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The characterization of multiscale self-assemblies by SAXS

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The development of structured materials on a nanometric scale by molecular brick self-assembly is a major scientific challenge that meets many of todays societal demands. These compounds involve a variety of interaction combinations that can lead to the emergence of innovative structures or even functionalities.

However, due to their structural complexity, their characterization is often limited. In this context, researchers from the IPCM (Sorbonne University) and ENS Lyon, with support from the SWING beamline, have characterized by scanning small angle x-ray scattering of innovative multi-scale composite nanomaterials composed of polyoxometallates (POMs).

The rational design of POM-based nanostructure assemblies, nanometric molecular oxides, as functional elementary bricks can be of particular interest due to their multiple properties (notably redox) and fields of application. However, they are a significant synthetic challenge, due to the multi-charged nature of POMs.

IPCM researchers have developed POM-based covalent hybrids and used the organic function grafted to the inorganic structure to initiate self-assembly reactions. This is accomplished by combining POM-based hybrids with geometrically predefined chelating groups with metallic cations with adapted vacant coordination sites. Thanks to the wide variety of metallic complexes and the reversibility of metal-ligand bonds, coordination chemistry is a key tool in the development of self-assembled systems. This approach enables the dimensional control of the assemblies by means of an appropriate POM-based hybrid design.

Due to the size of the assemblies formed, ranging from nm to a few hundred nm, new characterization methods for these compounds had to be implemented. Among these, scanning small-angle X-ray scattering (SAXS), available on the SWING beamline, is a preferred experimental technique, since it can be used to study the structural properties of nanomaterials of between 1 and 100 nm. This technique has made it possible to accurately characterize different types of self-assembly by directed coordination of POM-based hybrids.

A first assembly was developed from a ditopic hybrid (with two chelating functions). As a result of its reaction with a neutral complex assembler, the trans-[Pd(MeCN)2Cl2], a unique discrete species is formed. This assembly, a molecular triangle, was characterized by a combination of several analysis techniques, such as Diffusion-Ordered Spectroscopy NMR(DOSY-NMR) and Ion-mobility spectrometry–mass spectrometry (IMS-MS), as well as molecular modelling (Figure 1).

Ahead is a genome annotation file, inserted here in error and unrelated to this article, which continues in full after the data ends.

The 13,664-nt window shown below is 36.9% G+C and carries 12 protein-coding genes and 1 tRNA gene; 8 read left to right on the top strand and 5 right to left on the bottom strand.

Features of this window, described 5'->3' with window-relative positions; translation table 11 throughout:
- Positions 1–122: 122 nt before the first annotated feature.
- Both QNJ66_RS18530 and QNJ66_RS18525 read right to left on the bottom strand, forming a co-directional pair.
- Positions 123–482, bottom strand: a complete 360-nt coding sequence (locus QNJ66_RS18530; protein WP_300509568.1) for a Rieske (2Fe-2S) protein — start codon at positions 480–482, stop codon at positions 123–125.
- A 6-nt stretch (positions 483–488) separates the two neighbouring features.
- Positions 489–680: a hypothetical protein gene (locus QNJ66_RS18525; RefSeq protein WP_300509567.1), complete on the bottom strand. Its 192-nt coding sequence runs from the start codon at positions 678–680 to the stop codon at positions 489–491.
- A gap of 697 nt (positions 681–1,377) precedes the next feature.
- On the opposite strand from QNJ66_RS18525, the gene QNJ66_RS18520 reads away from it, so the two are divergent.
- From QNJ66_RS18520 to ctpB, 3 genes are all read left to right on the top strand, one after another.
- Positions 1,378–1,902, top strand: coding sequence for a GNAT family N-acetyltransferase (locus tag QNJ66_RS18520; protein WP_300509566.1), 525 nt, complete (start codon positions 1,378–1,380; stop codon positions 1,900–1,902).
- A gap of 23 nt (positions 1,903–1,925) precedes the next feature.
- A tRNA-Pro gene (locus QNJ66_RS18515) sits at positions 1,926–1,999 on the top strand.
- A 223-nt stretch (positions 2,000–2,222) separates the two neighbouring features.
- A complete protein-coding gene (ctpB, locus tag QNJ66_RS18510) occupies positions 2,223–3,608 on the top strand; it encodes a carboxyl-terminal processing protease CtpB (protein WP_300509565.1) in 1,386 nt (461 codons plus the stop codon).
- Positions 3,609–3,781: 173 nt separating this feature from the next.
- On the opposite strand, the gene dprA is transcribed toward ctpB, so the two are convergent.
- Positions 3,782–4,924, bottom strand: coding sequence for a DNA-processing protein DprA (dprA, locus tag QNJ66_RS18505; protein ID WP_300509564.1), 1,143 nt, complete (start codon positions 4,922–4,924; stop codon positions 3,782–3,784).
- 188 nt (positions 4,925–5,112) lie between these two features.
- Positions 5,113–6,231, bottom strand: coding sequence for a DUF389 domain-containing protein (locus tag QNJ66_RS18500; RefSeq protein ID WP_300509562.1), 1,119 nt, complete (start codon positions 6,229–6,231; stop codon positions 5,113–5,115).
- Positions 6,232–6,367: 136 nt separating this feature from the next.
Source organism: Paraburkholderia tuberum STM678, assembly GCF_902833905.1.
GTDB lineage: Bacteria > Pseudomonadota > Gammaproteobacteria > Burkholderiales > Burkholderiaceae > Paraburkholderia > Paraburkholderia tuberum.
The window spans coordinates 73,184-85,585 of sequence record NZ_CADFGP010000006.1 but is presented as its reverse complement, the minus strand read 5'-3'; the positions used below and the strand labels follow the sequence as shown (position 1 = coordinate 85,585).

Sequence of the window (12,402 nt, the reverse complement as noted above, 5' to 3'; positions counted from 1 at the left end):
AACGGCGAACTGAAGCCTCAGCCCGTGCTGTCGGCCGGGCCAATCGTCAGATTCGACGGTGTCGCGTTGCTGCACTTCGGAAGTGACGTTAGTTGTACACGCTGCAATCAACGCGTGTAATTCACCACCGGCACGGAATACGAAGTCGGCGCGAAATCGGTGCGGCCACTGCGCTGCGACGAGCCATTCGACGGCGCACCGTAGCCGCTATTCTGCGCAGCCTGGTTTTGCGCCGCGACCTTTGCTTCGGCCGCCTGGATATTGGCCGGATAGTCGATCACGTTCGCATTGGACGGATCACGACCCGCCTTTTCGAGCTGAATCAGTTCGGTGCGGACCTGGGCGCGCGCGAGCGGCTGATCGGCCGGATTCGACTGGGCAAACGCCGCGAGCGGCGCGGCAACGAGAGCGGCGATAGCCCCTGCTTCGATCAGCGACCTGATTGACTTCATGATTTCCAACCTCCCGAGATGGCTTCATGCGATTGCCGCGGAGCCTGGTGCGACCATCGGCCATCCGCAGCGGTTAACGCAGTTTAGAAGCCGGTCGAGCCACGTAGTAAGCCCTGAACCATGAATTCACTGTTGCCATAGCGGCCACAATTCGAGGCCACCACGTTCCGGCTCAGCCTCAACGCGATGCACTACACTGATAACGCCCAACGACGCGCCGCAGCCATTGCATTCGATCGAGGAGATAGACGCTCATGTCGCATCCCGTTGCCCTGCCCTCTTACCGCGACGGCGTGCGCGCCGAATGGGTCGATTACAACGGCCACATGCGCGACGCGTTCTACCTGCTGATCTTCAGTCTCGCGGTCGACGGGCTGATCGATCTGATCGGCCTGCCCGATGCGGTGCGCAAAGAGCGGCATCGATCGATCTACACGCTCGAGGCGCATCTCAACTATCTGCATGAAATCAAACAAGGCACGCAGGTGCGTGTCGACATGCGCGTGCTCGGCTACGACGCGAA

The molecular triangle SAXS signal was accurately reproduced from the atomic coordinates of a structure optimized by molecular modelling, thereby validating the usefulness of this technique in characterizing this type of assembly.

Figure 1: Triangular self-assembly formation from the ditopic hybrid with two pyridine functions (pyr) and illustration of the various self-assembly analysis techniques. The red SAXS spectrum corresponds to the experimental signal of the self-assembly, the black spectrum corresponds to the theoretical signal (CRYSOL) of the optimized structure of the molecular triangle.

Subsequently, the study of the complexation of an analogue POM-based hybrid with two terpyridine functions (tpy) by divalent cationic linker complexes (such as Fe(II) or Co(II)), revealed that the formed molecular polygons (combination of molecular triangles and squares) were susceptible to aggregation driven by electrostatic interactions according to the solvent nature and so form novel multi-scale molecular architectures. The aggregation of metallomacrocycles results from the competition between their solvation energy and their intermolecular electrostatic interactions. Finally, the form of these hierarchical assemblies could be modified by adjusting the redox status of the metallic cation linker (consequently, modifying the electrostatic interactions between primary supramolecular assemblies) (Figure 2).

Figure 2: Schematic representation of the formation of coordination-directed hierarchical self-assemblies from a hybrid presenting two terpyridine functions based on the solvent nature and the redox status of the metallic cation linker (cobalt).

While hierarchical assemblies with divalent cation linkers are isotropic particles with a radius of approximately 4 nm (characterized by SAXS and TEM), those from trivalent complexes are in the form of elongated and flexible particles with a 6.5-7 nm section resulting from the aggregation according to a preferential direction of discrete  metallomacrocycles (Figure 3).

Figure 3: Comparison of the experimental SAXS vermicular assemblies signal in a DMSO/MeCN 1/4 combination (red curve) with the theoretical signal (obtained from SASview software) using a flexible cylinder model with a radius of 3.4 nm (polydispersity 35%, black curve).

These vermicular assemblies are selectively obtained in aqueous media, regardless of the redox status of the linker cation.  These compounds have an amphiphilic character, and in an aqueous medium lead to the encapsulation of polyaromatic compounds that are completely insoluble in water, paving the way towards their potential application in the transport of molecules of biological interest.

During the course of this work, SAXS has been successfully used to characterize supramolecular architectures, enabling the investigation of a wide variety of structures ranging from individual POMs to wide aggregate structures via discrete assemblies (molecular polygons).